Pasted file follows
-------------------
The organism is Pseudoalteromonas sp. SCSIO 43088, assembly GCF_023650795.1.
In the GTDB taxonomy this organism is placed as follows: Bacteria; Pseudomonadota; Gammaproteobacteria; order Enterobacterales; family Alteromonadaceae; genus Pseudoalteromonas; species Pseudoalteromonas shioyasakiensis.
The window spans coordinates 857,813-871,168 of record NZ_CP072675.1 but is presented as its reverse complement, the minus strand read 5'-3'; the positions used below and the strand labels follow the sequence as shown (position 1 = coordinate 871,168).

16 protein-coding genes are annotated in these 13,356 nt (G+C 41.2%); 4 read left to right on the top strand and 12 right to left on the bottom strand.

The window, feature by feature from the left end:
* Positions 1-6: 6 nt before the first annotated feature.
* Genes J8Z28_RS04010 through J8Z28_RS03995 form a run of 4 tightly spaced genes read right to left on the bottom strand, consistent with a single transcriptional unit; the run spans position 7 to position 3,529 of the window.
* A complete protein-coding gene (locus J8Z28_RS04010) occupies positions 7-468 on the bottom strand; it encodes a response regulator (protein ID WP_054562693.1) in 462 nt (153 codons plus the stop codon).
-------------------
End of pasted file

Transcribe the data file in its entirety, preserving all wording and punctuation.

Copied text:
The organism is Pseudoalteromonas sp. SCSIO 43088, assembly GCF_023650795.1.
In the GTDB taxonomy this organism is placed as follows: Bacteria; Pseudomonadota; Gammaproteobacteria; order Enterobacterales; family Alteromonadaceae; genus Pseudoalteromonas; species Pseudoalteromonas shioyasakiensis.
The window spans coordinates 857,813-871,168 of record NZ_CP072675.1 but is presented as its reverse complement, the minus strand read 5'-3'; the positions used below and the strand labels follow the sequence as shown (position 1 = coordinate 871,168).

16 protein-coding genes are annotated in these 13,356 nt (G+C 41.2%); 4 read left to right on the top strand and 12 right to left on the bottom strand.

The window, feature by feature from the left end:
* Positions 1-6: 6 nt before the first annotated feature.
* Genes J8Z28_RS04010 through J8Z28_RS03995 form a run of 4 tightly spaced genes read right to left on the bottom strand, consistent with a single transcriptional unit; the run spans position 7 to position 3,529 of the window.
* A complete protein-coding gene (locus J8Z28_RS04010) occupies positions 7-468 on the bottom strand; it encodes a response regulator (protein ID WP_054562693.1) in 462 nt (153 codons plus the stop codon).